Karachi’s water at risk

The city’s water supply might be drastically affected when floodwaters hit the coastal areas of Thatta.

Tufail Ahmed August 22, 2010

KARACHI: The city’s water supply might be drastically affected when floodwaters hit the coastal areas of Thatta and flow into the Haleji and Keenjhar lakes - Karachi’s main water reservoirs - causing an outbreak of various fatal diseases in the metropolis.

Health experts believe that as the floodwaters are carrying a large number of animal carcasses, the two lakes are likely to become tainted with harmful bacteria and their water will cause various diseases such as diarrhoea, typhoid, gastroenteritis and hepatitis among the residents of Karachi.

They also say the internally displaced persons (IDPS) arriving in relief camps in the city are suffering from different diseases and if they are not provided timely treatment, the diseases can spread throughout the city.

“If IDPs are not provided proper medical attention at the camps, the whole city will be at risk from waterborne and viral diseases,” warned Dr Tahir Shamsi, an infectious diseases specialist.

A large number of IDPs are also suffering from tuberculosis and liver diseases. The children and women at relief camps might also develop anaemia as food supplies are scarce at the camps.

“Reports of malaria, hepatitis, gastroenteritis, cholera and other diseases cases have started pouring in from various areas of the city,” Dr Shamsi said. “People with a weaker immune system are the first ones to fall victim to viral infections and eventually the whole population gets affected.”

There are also fears that floodwaters will inundate the National Highway in Thatta, suspending traffic to Karachi and causing a depleted supply of vegetables and other commodities to the city.

Dengue cases

Cases of dengue virus have been reported in hospitals across the city as the monsoons recede.

At least a dozen people, complaining of high fever, were brought into National Institute of Blood Diseases, Liaquat National Hospital, Ziauddin Hospital, Civil Hospital Karachi and others. Many of them have tested positive for the virus.

The provincial health department has directed that the Dengue Surveillance Cell should be made functional. Provincial Health Minister Dr Sagheer Ahmed has asked the head of the Dengue Surveillance Cell to gather details of dengue patients currently under treatment in all hospitals and ensure provision of facilities necessary to treat the virus in all government hospitals.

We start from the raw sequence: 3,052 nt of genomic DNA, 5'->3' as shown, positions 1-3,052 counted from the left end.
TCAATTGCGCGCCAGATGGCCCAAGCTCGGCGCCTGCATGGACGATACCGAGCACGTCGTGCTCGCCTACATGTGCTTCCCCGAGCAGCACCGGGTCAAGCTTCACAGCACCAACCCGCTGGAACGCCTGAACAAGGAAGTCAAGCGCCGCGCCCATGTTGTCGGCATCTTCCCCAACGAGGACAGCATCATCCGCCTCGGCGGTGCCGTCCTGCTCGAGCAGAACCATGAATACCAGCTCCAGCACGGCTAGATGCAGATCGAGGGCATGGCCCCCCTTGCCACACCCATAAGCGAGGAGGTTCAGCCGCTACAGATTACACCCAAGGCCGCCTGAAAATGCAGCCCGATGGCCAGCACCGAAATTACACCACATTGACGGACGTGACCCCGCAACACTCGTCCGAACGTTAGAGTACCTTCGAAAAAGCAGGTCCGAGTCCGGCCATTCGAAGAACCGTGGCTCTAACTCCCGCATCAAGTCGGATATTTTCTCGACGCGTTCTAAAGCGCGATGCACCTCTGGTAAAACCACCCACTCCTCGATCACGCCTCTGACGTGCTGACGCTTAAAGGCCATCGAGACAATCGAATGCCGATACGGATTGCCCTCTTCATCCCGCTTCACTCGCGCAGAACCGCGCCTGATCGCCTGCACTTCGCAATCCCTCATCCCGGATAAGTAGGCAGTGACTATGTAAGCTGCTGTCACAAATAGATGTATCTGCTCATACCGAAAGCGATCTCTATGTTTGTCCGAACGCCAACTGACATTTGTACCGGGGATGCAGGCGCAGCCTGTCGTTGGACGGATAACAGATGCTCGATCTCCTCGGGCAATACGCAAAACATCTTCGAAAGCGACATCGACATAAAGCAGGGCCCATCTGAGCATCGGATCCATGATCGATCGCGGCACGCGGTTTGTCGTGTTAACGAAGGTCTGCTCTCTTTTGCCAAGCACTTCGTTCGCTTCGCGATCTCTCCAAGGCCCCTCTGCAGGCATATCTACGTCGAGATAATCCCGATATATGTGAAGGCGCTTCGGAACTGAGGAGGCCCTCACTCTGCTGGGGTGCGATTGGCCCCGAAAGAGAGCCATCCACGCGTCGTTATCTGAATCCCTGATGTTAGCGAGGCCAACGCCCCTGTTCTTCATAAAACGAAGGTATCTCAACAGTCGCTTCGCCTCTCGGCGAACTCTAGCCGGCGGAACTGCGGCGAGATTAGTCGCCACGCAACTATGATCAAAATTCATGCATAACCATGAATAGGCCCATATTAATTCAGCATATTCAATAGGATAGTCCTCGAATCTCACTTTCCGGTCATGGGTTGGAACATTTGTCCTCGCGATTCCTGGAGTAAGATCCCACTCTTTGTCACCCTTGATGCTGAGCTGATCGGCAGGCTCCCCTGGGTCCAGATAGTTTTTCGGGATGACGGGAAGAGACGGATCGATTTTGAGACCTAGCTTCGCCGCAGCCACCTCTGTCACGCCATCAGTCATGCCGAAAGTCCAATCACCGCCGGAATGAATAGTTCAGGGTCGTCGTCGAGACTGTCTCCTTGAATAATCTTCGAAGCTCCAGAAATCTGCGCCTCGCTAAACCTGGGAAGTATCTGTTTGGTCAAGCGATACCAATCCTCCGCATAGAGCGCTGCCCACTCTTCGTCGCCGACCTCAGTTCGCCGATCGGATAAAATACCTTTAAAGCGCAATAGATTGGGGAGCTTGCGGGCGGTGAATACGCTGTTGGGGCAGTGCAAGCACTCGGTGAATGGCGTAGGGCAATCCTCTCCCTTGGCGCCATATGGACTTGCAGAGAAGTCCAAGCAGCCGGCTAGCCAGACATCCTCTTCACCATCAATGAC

Last year, cells splitters machines were supplied to government hospitals of interior Sindh. However, the administration of these hospitals said they do not have kits, which is a significant requirement in the treatment of dengue fever.

Published in The Express Tribune, August 22nd, 2010.


Mason Inman | 10 years ago | Reply Carcasses—whether human or animal—don't pose a serious risk of contaminating water. This is one of those myths that seems to spring up after floods anywhere in the world. The real risk is of feces getting into the water, and then people drinking that contaminated water. Here is a bit more information to back up what I've said: In the well-regarded journal Morbidity and Mortality Weekly, published by the US Centers for Disease Control (CDC), it says: "No evidence exists that exposure to bodies after a disaster leads to infectious disease epidemics; however, persons handling human corpses and animal carcasses might be exposed to infectious pathogens and should use appropriate protective equipment." (The article is here: http://www.cdc.gov/mmwr/preview/mmwrhtml/mm5438a6.htm) Another page from the CDC on flood response (http://www.cdc.gov/niosh/topics/emres/pe-workers.html) elaborates: "There is no direct risk of contagion or infectious disease from being near human remains for people who are not directly involved in recovery or other efforts that require handling dead bodies. However, workers who must have direct contact with human remains can have exposure to blood borne pathogens. Blood, bloody fluids, body fluids, and tissues are potential sources of blood-borne infections from pathogens including Hepatitis B, Hepatitis C, and HIV." That is, you can catch hepatitis or HIV from dead humans, just as you can from live humans. But unless you are in direct contact with the bodies, you do not face any serious risk of catching these diseases, the CDC says. Also, for the record, most of the diseases mentioned in this article—cholera, gastroenteritis, typhoid—are caused by bacteria, not by viruses. These bacteria get into the water supply from feces. The biggest risk of disease after a flood is an outbreak of cholera, typhoid, or other diseases that spread from human to human. These waterborne diseases aren't caused by dead bodies in the water—whether from people or from animals. Instead, they're caused by feces getting into the water, and then people drinking from that contaminated water. See this World Health Organization webpage for more information: http://www.who.int/hac/techguidance/ems/flood_cds/en/
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